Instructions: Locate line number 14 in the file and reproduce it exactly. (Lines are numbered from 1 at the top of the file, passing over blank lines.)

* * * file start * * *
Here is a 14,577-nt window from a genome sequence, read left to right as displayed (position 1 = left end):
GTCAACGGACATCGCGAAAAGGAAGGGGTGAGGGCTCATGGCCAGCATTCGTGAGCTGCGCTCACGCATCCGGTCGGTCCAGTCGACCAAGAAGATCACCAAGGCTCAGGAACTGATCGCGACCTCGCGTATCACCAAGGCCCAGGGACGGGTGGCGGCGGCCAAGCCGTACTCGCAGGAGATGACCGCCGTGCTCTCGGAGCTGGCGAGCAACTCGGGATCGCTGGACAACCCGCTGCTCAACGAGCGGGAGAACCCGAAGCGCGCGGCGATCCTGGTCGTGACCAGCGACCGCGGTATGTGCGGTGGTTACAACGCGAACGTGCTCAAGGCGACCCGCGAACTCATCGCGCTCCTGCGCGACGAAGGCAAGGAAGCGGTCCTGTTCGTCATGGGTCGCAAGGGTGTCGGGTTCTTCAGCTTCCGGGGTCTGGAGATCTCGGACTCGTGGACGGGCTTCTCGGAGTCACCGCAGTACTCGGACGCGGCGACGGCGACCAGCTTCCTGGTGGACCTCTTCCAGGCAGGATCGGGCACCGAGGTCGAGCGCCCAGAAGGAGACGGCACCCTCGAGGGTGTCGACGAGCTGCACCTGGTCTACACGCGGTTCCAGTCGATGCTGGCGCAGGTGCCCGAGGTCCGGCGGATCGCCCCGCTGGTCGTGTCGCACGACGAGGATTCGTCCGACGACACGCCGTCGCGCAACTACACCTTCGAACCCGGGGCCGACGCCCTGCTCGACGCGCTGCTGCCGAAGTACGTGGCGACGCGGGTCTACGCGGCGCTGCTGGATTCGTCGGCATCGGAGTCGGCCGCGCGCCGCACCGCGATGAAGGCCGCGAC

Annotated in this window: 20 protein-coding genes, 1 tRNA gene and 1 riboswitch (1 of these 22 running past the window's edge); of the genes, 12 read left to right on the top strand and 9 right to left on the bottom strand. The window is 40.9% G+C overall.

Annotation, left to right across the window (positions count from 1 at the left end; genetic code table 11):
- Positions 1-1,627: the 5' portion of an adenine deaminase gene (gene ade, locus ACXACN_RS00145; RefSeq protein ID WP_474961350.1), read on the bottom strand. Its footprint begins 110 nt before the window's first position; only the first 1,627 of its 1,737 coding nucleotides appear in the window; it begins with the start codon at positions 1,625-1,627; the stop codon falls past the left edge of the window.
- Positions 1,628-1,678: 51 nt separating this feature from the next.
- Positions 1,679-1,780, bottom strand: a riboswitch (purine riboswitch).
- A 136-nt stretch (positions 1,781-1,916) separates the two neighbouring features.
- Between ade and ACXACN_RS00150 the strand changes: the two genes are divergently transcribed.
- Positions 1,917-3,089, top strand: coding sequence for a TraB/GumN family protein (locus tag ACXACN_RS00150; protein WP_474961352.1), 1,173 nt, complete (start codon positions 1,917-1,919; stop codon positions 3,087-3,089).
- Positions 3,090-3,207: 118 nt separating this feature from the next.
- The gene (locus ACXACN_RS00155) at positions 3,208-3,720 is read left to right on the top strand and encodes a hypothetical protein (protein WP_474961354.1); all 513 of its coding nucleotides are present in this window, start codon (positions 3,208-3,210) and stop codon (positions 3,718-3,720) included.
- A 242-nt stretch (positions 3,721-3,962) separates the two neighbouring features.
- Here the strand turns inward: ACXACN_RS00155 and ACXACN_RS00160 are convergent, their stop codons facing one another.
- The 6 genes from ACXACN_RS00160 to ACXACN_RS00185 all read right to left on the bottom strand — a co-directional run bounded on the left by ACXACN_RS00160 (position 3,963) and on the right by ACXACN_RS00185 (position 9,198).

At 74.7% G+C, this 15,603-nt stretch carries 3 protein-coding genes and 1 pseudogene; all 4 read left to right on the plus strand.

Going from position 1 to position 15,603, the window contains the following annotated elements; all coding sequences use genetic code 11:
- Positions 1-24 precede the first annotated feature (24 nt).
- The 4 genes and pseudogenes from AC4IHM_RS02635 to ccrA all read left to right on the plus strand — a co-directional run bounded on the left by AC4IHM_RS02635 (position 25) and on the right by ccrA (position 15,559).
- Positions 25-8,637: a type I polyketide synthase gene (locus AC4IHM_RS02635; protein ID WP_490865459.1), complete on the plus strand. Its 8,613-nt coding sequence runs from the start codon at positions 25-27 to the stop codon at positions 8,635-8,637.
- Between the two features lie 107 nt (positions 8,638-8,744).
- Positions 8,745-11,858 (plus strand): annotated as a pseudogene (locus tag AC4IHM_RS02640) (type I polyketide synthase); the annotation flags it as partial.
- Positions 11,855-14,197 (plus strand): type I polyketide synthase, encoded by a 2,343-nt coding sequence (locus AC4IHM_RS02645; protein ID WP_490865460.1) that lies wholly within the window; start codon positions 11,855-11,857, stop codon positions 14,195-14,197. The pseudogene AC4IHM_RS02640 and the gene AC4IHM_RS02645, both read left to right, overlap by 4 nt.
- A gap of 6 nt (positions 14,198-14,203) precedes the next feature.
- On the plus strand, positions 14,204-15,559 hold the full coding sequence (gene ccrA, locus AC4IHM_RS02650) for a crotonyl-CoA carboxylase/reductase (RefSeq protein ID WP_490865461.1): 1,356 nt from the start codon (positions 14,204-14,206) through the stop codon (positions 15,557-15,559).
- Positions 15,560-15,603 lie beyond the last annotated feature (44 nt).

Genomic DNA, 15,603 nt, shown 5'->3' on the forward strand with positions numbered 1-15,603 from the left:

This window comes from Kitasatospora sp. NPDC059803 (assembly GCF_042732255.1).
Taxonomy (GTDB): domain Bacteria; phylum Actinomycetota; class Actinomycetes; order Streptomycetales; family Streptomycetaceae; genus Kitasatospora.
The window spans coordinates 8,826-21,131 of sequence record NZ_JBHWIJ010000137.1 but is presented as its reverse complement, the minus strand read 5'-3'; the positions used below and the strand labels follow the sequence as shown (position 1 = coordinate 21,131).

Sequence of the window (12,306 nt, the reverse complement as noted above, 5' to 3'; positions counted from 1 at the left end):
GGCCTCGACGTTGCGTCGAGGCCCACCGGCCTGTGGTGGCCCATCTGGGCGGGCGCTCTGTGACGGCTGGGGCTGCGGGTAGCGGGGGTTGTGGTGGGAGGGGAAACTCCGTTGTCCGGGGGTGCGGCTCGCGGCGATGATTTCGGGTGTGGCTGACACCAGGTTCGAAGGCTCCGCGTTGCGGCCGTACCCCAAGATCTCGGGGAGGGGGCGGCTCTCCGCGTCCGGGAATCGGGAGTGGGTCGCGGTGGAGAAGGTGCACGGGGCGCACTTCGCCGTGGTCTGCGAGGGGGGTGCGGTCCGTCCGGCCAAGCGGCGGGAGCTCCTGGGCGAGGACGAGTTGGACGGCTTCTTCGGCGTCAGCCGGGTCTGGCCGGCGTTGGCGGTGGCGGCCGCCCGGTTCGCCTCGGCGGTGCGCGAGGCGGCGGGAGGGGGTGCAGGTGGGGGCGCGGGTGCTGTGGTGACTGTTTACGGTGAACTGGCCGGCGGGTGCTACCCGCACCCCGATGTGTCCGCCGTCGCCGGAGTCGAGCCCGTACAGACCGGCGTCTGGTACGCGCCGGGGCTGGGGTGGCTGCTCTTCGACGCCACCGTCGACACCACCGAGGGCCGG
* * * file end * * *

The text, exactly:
- Here the strand turns inward: ACXACN_RS00155 and ACXACN_RS00160 are convergent, their stop codons facing one another.